Thursday, January 25, 2018

A few Comments on December New Home Sales

by Bill McBride on 1/25/2018 12:34:00 PM

New home sales for December were reported at 625,000 on a seasonally adjusted annual rate basis (SAAR). This was well below the consensus forecast, and the three previous months were revised down significantly.

On an annual basis, sales were up 8.3% in 2017 compared to 2016.  This was a solid year-over-year gain. Here is a table of new home sales since the bubble peak in 2005.

New Home Sales (000s)
  New Home
Sales
Change
20051,283---
20061,051-18.1%
2007776-26.2%
2008485-37.5%
2009375-22.7%
2010323-13.9%
2011306-5.3%
201236820.3%
201342916.6%
20144371.9%
201550114.7%
201656112.0%
20176088.3%

Sales were up 14.1% year-over-year in December.

Earlier: New Home Sales decrease to 625,000 Annual Rate in December.

New Home Sales 2016 2017Click on graph for larger image.

This graph shows new home sales for 2016 and 2017 by month (Seasonally Adjusted Annual Rate).

For 2017, new home sales are up 8.3% compared to 2016.

And here is another update to the "distressing gap" graph that I first started posting a number of years ago to show the emerging gap caused by distressed sales.  Now I'm looking for the gap to close over the next several years.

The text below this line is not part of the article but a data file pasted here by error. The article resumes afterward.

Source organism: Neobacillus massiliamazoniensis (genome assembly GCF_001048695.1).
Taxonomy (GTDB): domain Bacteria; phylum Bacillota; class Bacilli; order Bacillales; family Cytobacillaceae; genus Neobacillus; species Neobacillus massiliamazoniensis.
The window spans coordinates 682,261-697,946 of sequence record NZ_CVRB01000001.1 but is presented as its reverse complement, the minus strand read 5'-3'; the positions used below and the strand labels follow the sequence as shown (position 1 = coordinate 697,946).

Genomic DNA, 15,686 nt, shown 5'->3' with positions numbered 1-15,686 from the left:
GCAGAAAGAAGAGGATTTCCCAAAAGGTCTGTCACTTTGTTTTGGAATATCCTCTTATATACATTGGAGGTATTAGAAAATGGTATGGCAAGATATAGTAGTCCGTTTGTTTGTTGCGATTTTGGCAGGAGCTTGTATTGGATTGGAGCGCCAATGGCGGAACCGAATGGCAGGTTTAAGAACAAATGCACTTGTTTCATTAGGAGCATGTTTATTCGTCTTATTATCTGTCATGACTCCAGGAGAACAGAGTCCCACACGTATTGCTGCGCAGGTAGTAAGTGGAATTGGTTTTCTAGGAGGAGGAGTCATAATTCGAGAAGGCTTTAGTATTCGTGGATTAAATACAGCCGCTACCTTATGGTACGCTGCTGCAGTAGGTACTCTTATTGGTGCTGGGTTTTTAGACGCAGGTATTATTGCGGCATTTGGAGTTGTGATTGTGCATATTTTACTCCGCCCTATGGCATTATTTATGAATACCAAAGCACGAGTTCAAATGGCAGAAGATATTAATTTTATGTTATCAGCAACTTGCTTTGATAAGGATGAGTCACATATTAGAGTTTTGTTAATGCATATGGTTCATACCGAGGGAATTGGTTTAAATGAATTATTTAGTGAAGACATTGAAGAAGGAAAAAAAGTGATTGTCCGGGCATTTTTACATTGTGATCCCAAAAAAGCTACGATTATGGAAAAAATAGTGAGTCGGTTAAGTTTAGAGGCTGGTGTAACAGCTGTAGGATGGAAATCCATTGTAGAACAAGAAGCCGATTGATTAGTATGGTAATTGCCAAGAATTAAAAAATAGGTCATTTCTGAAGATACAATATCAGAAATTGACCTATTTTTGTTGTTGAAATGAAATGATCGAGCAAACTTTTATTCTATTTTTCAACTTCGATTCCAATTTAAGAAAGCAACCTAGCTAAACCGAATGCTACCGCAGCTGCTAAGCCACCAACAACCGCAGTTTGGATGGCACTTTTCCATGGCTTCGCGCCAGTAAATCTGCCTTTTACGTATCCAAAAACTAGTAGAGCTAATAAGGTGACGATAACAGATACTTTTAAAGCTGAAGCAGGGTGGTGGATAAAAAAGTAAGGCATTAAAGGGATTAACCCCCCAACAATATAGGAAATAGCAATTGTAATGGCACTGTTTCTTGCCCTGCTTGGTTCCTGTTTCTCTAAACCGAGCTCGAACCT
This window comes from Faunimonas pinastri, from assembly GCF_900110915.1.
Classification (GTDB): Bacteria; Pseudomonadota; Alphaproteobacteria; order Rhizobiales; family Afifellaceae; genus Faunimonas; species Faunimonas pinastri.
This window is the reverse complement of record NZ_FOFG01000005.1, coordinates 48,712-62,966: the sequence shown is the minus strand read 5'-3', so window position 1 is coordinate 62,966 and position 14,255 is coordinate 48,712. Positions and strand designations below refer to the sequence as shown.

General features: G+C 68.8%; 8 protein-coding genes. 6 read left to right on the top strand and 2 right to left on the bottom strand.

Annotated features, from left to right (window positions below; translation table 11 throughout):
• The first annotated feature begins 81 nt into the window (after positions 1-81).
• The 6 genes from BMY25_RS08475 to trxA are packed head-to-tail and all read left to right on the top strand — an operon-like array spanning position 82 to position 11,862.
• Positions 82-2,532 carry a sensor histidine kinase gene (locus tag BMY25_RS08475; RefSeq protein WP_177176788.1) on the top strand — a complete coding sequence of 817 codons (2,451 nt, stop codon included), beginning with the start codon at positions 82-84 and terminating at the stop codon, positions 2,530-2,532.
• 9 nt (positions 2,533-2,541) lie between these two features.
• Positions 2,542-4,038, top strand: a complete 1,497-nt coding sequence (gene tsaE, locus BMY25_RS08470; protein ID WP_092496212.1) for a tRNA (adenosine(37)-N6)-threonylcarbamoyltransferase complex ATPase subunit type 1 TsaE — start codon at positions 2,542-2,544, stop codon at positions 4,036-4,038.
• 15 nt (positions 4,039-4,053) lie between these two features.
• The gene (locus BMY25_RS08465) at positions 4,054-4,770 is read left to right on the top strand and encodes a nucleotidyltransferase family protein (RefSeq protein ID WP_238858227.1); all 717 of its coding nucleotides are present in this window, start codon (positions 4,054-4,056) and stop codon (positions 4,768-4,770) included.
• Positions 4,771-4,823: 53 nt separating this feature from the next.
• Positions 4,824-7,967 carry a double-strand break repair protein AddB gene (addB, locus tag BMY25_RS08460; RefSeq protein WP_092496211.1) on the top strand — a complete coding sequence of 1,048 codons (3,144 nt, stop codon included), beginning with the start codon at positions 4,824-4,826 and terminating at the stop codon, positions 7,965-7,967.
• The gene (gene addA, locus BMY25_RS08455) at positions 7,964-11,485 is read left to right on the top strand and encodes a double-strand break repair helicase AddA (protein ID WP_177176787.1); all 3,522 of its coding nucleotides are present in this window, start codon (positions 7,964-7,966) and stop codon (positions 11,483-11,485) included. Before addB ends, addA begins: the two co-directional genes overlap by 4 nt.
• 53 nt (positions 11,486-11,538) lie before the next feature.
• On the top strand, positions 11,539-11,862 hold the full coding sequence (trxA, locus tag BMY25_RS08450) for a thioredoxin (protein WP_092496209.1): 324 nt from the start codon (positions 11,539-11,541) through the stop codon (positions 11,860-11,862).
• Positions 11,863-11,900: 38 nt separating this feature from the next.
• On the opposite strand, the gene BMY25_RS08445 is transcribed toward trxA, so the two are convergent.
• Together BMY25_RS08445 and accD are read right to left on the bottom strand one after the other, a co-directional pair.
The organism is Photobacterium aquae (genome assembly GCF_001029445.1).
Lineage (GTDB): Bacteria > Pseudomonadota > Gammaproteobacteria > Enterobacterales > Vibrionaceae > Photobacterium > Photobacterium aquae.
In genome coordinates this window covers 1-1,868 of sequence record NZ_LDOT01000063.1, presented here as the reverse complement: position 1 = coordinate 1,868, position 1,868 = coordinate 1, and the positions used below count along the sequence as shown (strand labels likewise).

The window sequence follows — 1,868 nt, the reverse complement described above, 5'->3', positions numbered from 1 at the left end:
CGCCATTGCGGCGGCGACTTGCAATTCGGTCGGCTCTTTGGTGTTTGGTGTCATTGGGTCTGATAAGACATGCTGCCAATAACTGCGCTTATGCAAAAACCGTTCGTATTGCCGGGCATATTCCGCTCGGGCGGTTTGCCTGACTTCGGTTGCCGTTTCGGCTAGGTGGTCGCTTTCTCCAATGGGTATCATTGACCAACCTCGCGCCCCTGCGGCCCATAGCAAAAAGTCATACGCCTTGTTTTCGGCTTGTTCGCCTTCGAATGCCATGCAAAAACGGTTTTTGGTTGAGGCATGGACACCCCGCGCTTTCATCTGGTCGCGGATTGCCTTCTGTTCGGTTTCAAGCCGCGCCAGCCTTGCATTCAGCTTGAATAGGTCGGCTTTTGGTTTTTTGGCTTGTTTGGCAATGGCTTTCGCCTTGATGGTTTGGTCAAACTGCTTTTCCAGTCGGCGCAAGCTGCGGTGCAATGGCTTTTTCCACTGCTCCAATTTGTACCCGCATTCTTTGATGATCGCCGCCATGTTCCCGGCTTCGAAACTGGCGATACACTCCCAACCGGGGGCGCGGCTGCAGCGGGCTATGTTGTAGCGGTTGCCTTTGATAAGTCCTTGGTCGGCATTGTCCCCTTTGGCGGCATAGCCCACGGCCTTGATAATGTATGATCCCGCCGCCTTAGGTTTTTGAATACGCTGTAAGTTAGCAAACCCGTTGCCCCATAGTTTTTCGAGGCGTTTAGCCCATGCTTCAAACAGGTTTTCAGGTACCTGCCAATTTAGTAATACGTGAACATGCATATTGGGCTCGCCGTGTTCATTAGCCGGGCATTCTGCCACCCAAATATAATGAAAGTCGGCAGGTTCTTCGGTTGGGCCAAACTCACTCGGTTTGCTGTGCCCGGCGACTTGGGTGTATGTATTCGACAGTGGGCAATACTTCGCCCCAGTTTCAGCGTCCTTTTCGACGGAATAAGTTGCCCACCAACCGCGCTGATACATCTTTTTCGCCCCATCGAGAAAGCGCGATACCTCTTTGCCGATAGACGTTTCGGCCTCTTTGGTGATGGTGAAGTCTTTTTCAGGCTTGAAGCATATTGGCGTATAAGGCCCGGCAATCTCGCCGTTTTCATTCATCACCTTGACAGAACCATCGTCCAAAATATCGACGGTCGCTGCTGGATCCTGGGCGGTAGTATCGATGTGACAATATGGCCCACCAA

Distressing GapThe "distressing gap" graph shows existing home sales (left axis) and new home sales (right axis) through December 2017. This graph starts in 1994, but the relationship had been fairly steady back to the '60s.

Following the housing bubble and bust, the "distressing gap" appeared mostly because of distressed sales.   The gap has persisted even though distressed sales are down significantly, since new home builders focused on more expensive homes.

I expect existing home sales to move more sideways, and I expect this gap to slowly close, mostly from an increase in new home sales.

However, this assumes that the builders will offer some smaller, less expensive homes. If not, then the gap will persist.

Distressing GapAnother way to look at this is a ratio of existing to new home sales.

This ratio was fairly stable from 1994 through 2006, and then the flood of distressed sales kept the number of existing home sales elevated and depressed new home sales. (Note: This ratio was fairly stable back to the early '70s, but I only have annual data for the earlier years).

In general the ratio has been trending down since the housing bust, and this ratio will probably continue to trend down over the next several years.

Note: Existing home sales are counted when transactions are closed, and new home sales are counted when contracts are signed. So the timing of sales is different.